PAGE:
The Voyage: Roz Savage
Day 12: Rest and recuperation
12 Dec 2005

12 Dec, 05 - 19:07

Latitude: 26° 06' N
Longitude: 22° 23' W
Miles to Antigua: 2202
Miles in last 24 hours: 3

One oar down, three to go

I thought I had emerged unscathed from the big blow of Saturday night, but I was wrong. This morning I realised that one of my oars is broken. Not broken in two - that I would have noticed - but splintered along its length in four distinct cracks, like a plastic drinking straw that has been trodden on.

Not a big problem - I've got 2 spares, although obviously by the time I'm down to my last oar I'll be having problems going in anything other than circles.

So I swapped the broken oar for a spare, which had been serving as a guardrail, and taped up the broken one with my boathook as a splint so that if I fall against the guardrail it won't give way.

Biding time

The wind is still blowing the wrong way - the wrong way for my purposes, anyway. I tried rowing for a while this afternoon, but the best course I could make was a very slow WNW, which might have got me somewhere but certainly not Antigua. So I did what any self-respecting adventurer would do in the circumstances - stowed my oars, put Sid the sea anchor out to play, and went to wash my hair.

The had been a slight lapse in standards of hair hygiene. My body was acceptably clean, with regular bathing with sponge or wet wipes, but my hair had generally been stuffed under a hat and out of sight was out of mind.

It felt astonishingly good to get rid of all the tangles - feeling like a mermaid as I sat on deck, butt naked, combing out my tresses - and give it shampoo and conditioner using my nice-smelling and very eco-friendly Green People products (cue blatant plug for sponsor).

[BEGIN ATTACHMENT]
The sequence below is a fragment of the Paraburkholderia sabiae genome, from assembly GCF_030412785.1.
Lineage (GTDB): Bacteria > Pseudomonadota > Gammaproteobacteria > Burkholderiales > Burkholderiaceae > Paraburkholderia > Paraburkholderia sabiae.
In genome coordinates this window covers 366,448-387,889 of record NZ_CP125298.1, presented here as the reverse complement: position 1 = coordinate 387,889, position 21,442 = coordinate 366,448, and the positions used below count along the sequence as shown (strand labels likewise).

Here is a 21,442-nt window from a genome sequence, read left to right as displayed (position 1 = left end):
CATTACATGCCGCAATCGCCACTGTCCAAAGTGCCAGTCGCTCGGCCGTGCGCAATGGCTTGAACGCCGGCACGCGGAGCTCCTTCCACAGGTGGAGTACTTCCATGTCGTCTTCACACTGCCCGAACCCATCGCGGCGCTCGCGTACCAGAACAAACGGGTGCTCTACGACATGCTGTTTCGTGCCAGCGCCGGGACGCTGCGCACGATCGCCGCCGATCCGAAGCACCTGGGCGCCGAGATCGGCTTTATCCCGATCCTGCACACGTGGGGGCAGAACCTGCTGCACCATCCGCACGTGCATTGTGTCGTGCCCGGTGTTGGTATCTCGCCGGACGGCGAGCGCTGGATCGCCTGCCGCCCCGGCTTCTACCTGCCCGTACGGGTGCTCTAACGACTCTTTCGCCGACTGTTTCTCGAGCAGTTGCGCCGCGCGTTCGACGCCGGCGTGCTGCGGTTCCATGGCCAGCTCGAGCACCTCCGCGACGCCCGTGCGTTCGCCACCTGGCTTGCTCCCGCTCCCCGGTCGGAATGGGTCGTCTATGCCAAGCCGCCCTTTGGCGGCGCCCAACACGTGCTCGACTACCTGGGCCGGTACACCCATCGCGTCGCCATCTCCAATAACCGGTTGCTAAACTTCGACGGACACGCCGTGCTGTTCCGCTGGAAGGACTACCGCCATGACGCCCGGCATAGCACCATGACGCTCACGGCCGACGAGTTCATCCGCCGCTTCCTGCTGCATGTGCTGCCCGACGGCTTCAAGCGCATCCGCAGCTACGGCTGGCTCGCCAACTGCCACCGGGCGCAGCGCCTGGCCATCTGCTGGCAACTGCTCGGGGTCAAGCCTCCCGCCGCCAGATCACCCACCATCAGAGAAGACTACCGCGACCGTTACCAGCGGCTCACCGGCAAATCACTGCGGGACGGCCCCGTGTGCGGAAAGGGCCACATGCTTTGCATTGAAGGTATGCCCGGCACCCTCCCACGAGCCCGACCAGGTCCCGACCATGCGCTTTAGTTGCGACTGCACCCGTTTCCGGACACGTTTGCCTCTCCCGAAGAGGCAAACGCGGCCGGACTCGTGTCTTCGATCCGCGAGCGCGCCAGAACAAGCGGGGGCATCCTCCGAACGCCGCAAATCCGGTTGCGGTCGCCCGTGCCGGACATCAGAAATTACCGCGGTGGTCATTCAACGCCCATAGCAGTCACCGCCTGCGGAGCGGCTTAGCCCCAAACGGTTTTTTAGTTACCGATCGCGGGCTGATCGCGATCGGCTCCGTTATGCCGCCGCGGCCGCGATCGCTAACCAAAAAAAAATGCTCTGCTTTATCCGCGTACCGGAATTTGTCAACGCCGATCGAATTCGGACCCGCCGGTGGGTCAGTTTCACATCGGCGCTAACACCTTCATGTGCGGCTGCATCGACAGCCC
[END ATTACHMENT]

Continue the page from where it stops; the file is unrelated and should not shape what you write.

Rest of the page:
La difference

I have been receiving a gratifying number of messages via email and text, with words of support, encouragement and advice.

An observation - as a broad generalisation, and with notable exceptions - women tend to offer support and encouragement, while men offer advice. As I recall, this applies on terra firma too. Interesting.

And finally...

A moment of pure tranquillity this evening - standing up on deck, hanging onto the roll bar behind me as we rode the rolling swells, looking towards the setting sun. Not another human being as far as the eye could see - just a couple of birds wheeling low over the waves. The gentle sound of waves lapping against the hull. Bliss.

Wind: 7-10kts, from the wrong direction
Weather: sunny and clouds
Sea state: swell, also from the wrong direction
Hours rowing: 1
Hours sleeping: 6
Thought for the day: A good scare is often worth more to a man [or woman] than good advice.

Atlantic Row Part 1
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Day 11: Wild Saturday Night
11 Dec 2005

11 Dec, 05 - 19:11

Latitude: 26° 06' N
Longitude: 22° 19' W
Miles to Antigua: 2205
Miles in last 24 hours: 6

Sid the sea anchor was a dirty stop-out and stayed out all night. Me, I stayed in my cabin, apart from one desperate foray to the cockpit, scrabbling around on all fours to retrieve various items that were making a bid for freedom. I managed to haul in a jerrycan that was dangling by a bungy cord over the side, and rescued 2 buckets and a pair of trainers that were floating around in the flooded footwell. The only escapee was a bumper size pot of Boots baby wipes (my toilet paper) last seen bobbing off in the direction of Greenland.

Yup, it was a Saturday night to remember.

I'd finished a rowing shift at 1am, and noticed the wind had moved round to the south. Bad news, when that's the way I want to go. So to stop me being blown in the wrong direction I put out the sea anchor - a fabric parachute 12 feet in diameter that is let out on a long rope from the bows of the boat. It grabs hold of a big fistful of water and stops the boat going too far the wrong way.

The next time I woke up it was about 3.30am and blowing a storm. Waves were crashing over the boat and we were pitching every which way. I stuck my head out the hatch and was greeted with a blast of wind and a scene of devastation. I put on my waterproof as some token protection against the elements, clipped on my safety harness, and did what I could to restore order. I paused briefly to note the wind speed - 22 knots at that moment, but I'm sure it was gusting more.

In hindsight I suppose it was a scary situation, but I didn't notice at the time - I was too busy to be scared.